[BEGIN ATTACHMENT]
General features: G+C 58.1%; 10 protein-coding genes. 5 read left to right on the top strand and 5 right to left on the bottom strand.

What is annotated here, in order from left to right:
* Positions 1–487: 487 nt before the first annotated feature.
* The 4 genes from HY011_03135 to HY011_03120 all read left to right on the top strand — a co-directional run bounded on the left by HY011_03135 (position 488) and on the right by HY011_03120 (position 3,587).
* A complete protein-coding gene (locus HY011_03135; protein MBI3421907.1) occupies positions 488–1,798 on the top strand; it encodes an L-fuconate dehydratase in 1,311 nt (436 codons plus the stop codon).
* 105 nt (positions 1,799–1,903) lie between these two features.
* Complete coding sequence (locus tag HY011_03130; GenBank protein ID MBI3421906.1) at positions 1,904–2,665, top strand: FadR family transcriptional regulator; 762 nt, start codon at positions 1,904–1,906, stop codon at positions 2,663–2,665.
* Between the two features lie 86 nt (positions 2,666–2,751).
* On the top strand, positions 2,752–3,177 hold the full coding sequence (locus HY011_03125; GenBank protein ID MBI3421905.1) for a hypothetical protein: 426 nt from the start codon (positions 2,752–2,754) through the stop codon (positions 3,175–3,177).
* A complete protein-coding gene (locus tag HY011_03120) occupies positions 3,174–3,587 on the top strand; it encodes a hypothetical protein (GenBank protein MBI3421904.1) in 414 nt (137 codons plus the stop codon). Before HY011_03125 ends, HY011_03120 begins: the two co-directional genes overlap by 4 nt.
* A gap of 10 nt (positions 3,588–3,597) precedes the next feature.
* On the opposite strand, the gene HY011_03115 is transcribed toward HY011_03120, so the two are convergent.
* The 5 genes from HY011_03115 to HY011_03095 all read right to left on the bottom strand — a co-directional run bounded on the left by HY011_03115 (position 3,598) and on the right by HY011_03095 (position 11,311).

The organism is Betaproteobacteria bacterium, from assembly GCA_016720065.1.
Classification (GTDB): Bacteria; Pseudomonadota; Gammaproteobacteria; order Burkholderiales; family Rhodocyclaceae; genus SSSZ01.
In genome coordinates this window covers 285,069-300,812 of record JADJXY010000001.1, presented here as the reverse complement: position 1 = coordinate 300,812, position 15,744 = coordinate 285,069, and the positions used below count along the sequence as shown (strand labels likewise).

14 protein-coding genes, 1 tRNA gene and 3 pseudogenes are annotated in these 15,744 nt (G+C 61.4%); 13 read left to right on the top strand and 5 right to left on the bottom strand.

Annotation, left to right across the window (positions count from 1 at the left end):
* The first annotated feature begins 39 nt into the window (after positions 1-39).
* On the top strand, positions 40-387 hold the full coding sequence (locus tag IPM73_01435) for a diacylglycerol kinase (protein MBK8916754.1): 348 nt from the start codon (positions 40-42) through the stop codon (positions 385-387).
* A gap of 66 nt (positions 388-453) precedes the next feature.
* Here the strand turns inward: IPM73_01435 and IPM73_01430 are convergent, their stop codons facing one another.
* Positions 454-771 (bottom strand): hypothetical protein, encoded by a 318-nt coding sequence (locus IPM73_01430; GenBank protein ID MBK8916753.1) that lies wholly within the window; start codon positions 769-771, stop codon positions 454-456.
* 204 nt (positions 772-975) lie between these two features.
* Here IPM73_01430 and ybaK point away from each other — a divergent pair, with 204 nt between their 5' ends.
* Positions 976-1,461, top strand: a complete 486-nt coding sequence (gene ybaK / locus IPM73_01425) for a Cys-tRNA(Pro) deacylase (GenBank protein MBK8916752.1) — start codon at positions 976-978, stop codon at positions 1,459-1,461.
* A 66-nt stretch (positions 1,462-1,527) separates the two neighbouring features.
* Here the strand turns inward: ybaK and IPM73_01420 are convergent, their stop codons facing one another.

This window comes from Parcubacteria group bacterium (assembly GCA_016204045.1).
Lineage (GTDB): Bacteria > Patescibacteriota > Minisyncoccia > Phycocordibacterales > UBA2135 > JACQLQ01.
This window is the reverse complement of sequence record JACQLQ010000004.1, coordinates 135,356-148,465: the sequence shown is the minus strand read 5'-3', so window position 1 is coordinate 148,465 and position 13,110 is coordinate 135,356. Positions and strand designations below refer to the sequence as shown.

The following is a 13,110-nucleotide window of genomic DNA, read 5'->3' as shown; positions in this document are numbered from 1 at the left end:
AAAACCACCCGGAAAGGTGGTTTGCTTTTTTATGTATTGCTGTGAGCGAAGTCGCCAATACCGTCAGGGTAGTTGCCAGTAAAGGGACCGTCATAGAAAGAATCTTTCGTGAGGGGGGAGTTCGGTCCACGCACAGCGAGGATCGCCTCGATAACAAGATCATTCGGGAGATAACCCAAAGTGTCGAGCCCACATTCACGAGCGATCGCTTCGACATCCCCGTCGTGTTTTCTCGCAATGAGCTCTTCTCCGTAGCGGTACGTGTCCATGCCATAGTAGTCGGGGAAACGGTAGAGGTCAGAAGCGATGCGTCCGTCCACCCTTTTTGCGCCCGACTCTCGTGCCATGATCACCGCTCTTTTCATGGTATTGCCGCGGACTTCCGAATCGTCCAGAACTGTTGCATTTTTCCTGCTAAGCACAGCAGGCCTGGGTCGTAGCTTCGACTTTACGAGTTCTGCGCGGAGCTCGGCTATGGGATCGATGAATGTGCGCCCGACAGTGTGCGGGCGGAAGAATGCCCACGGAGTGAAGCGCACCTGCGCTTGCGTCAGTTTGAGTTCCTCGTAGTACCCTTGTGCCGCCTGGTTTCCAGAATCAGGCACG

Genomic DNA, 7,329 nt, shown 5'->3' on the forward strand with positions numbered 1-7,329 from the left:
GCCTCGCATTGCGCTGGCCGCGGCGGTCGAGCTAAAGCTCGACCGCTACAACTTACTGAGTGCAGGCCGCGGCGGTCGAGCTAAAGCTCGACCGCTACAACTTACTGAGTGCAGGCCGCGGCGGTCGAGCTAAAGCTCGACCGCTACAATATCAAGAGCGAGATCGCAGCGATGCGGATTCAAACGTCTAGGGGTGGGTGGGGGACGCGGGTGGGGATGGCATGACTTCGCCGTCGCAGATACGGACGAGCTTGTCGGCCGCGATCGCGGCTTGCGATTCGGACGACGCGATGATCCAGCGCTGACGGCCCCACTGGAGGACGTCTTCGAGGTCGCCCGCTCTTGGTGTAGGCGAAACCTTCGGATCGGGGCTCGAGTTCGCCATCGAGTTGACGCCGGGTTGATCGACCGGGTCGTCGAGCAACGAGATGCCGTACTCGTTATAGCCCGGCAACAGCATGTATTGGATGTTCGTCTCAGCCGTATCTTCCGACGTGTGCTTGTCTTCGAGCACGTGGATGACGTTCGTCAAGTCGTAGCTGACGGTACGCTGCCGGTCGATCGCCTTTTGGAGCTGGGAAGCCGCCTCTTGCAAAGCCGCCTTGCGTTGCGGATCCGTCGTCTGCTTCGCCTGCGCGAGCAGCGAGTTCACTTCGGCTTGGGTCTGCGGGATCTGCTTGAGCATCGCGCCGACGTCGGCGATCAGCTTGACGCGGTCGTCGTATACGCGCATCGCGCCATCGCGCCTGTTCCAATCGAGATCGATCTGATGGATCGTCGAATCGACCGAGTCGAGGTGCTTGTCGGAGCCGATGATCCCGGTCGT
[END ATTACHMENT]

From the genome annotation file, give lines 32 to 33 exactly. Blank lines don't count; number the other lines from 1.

The following is a 13,110-nucleotide window of genomic DNA, read 5'->3' as shown; positions in this document are numbered from 1 at the left end:
AAAACCACCCGGAAAGGTGGTTTGCTTTTTTATGTATTGCTGTGAGCGAAGTCGCCAATACCGTCAGGGTAGTTGCCAGTAAAGGGACCGTCATAGAAAGAATCTTTCGTGAGGGGGGAGTTCGGTCCACGCACAGCGAGGATCGCCTCGATAACAAGATCATTCGGGAGATAACCCAAAGTGTCGAGCCCACATTCACGAGCGATCGCTTCGACATCCCCGTCGTGTTTTCTCGCAATGAGCTCTTCTCCGTAGCGGTACGTGTCCATGCCATAGTAGTCGGGGAAACGGTAGAGGTCAGAAGCGATGCGTCCGTCCACCCTTTTTGCGCCCGACTCTCGTGCCATGATCACCGCTCTTTTCATGGTATTGCCGCGGACTTCCGAATCGTCCAGAACTGTTGCATTTTTCCTGCTAAGCACAGCAGGCCTGGGTCGTAGCTTCGACTTTACGAGTTCTGCGCGGAGCTCGGCTATGGGATCGATGAATGTGCGCCCGACAGTGTGCGGGCGGAAGAATGCCCACGGAGTGAAGCGCACCTGCGCTTGCGTCAGTTTGAGTTCCTCGTAGTACCCTTGTGCCGCCTGGTTTCCAGAATCAGGCACG